Jayride CMO takes voluntary redundancy as COVID-19 crisis bites

Chief marketing officer of online marketplace for travel services shares the tough decisions the business is taking to survive

Jayride’s CMO said his decision to take a voluntary redundancy as part of dramatic staff cuts at the online travel services marketplace was necessary if the business is to make it through the current COVID-19 crisis.

Jayride chief marketing officer, Daniel McMillan, caught up with CMO to share his devastation at the decisions the group is being forced to take in order to weather the crisis, which has decimated the travel industry. Jayride is an online marketplace providing travellers with the ability to compare airport shuttles and private transfer services and now operates across 100 countries.

McMillan, who has been with the group for five years, is one of more than 100 staff impacted. He confirmed the business has stood down 33 employees and made 77 part-time in the face of the COVID-19 crisis.

“It's no secret the travel industry has been decimated by Covid-19. It's a tough time for everyone and Jayride is no exception,” McMillan said. “Jayride has been a large part of my life for the last five years, we built the marketing function from the ground up and scaled to over 100 countries. To go from record growth to record declines after all that hard work is nothing short of devastating for all involved. It was simply out of our control.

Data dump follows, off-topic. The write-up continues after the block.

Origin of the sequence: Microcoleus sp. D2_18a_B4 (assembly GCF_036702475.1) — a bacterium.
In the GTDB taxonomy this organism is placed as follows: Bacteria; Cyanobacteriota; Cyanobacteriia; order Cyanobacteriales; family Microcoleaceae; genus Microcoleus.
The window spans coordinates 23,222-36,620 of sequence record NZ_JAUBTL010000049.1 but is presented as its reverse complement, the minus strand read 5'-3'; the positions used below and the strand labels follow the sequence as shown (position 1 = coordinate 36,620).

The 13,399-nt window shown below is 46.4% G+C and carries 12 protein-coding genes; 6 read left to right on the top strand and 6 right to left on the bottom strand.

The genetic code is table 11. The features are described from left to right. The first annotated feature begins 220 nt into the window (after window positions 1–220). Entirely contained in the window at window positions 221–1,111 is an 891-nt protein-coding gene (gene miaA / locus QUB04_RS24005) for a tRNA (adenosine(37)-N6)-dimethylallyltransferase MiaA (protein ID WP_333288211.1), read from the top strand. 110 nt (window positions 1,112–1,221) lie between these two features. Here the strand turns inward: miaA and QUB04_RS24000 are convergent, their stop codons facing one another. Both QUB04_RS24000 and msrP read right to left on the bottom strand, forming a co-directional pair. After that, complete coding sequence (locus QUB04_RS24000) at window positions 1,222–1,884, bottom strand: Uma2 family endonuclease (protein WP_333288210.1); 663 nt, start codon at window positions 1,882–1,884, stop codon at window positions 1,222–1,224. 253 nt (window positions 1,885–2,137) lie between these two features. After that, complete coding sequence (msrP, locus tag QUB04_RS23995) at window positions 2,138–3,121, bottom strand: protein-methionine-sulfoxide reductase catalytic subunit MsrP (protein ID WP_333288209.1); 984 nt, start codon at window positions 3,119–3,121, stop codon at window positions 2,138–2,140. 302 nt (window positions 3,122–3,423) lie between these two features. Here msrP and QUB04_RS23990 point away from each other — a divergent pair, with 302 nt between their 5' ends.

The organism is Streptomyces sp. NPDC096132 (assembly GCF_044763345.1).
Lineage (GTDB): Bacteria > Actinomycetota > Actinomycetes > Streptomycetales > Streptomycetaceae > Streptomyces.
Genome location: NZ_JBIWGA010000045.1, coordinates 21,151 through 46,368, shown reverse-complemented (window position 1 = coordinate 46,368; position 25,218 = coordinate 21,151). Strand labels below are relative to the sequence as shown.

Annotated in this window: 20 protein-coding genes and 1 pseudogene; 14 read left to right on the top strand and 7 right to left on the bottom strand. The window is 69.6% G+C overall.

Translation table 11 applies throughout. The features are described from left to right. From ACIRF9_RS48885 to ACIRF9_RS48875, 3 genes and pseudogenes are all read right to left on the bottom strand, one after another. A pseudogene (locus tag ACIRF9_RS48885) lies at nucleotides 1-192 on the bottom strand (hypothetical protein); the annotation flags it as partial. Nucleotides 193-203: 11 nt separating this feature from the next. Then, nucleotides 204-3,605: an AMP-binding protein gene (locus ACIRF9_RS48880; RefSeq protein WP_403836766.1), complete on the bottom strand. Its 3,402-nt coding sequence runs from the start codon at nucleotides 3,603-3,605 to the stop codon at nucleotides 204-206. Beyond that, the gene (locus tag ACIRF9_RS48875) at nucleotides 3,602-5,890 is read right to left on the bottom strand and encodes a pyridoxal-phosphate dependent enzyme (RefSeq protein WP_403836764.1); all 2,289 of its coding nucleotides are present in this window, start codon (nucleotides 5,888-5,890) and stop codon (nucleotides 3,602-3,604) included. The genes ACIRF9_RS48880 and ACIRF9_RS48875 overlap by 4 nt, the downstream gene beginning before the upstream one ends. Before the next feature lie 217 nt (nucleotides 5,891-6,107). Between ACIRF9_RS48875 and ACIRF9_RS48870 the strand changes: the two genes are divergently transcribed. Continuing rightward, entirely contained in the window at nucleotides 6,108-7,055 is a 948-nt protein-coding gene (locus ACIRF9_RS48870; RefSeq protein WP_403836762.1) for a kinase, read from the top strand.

“It’s never easy to go through a downsize, but these changes essentially bought Jayride a much needed 12-month runway, giving it a chance to scale again once the industry rights itself.”

Many employees, including McMillan, are shareholders in the company. “I had to put the team first and my role second,” he continued.

“Taking a voluntary redundancy was a hard decision but I feel it was a necessary sacrifice to help Jayride and its people get through this difficult period. While it’s an unexpected situation I find myself in, I’m choosing to see this as an opportunity to start fresh, focus on family, and explore new opportunities I didn’t think were there only weeks ago.”

Jayride is one of many companies in the travel and tourism industry having to make difficult staffing decisions as COVID-19 bites. In the last couple of weeks, travel services giant, Flight Centre, has either stood down or let go 6000 staff and shut more than 50 per cent of its leisure shops globally in a bid to cope, while rival player, Helloworld, has actioned 275 redundancies and stood down 1300 staff for at least 10 weeks.

Airlines such as Qantas and Virgin have also stood down tens of thousands of employees as air travel is curtailed.

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